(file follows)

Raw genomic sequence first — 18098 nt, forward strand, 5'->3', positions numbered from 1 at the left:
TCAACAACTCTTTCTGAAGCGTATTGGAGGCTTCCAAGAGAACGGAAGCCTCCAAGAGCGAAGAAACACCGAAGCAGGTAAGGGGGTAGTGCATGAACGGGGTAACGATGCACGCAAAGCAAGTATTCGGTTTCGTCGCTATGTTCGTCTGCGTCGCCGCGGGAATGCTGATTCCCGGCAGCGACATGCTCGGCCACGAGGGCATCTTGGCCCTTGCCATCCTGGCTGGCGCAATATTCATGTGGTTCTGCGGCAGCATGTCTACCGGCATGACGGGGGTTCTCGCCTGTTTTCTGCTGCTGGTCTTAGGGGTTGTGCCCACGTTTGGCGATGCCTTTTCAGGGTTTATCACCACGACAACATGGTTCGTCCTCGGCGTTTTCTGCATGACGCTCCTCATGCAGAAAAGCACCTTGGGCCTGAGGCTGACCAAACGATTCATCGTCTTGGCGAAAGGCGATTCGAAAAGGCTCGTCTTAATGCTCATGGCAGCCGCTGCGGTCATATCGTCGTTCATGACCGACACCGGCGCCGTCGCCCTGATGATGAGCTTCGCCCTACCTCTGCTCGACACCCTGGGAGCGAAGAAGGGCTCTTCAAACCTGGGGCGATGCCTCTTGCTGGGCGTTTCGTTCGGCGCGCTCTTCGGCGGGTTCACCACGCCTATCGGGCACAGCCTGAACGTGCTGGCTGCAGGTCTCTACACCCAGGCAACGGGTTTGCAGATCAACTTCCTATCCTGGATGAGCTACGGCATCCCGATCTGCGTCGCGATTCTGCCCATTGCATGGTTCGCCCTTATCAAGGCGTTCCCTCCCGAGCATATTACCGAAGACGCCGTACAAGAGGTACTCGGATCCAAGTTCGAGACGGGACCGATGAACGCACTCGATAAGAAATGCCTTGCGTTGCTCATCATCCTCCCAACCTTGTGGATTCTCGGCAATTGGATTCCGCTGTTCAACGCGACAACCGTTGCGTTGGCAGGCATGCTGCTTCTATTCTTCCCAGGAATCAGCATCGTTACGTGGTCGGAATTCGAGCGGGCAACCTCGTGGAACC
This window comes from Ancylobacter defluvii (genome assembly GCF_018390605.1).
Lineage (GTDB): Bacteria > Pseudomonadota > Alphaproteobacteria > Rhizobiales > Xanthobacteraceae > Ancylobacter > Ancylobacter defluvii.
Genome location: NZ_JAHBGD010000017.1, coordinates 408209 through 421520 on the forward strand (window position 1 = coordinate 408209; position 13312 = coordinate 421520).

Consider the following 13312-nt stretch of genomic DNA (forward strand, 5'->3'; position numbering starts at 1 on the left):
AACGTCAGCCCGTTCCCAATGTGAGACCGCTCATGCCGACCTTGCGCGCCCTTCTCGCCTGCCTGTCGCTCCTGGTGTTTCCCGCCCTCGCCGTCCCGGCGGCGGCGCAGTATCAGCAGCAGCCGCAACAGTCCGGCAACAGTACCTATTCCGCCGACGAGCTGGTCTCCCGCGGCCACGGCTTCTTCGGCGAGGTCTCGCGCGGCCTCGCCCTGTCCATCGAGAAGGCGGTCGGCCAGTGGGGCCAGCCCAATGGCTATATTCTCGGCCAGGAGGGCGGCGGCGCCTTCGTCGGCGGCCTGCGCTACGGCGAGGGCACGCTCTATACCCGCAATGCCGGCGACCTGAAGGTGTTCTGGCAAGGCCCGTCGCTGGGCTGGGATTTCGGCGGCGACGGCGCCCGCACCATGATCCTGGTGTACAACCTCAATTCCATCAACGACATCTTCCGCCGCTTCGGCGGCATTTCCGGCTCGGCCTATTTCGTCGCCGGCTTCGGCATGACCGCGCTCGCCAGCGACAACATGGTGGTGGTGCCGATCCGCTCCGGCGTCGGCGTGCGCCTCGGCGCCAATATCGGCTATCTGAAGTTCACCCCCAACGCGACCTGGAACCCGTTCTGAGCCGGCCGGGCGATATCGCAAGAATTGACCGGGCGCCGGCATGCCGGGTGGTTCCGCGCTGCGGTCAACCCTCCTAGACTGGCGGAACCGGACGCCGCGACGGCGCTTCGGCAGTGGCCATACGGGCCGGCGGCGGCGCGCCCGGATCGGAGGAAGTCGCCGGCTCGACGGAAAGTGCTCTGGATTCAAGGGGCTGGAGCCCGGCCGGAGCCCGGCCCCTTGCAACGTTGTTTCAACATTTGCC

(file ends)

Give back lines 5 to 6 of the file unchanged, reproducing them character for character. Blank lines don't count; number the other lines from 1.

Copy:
Genome location: NZ_JAHBGD010000017.1, coordinates 408209 through 421520 on the forward strand (window position 1 = coordinate 408209; position 13312 = coordinate 421520).

Consider the following 13312-nt stretch of genomic DNA (forward strand, 5'->3'; position numbering starts at 1 on the left):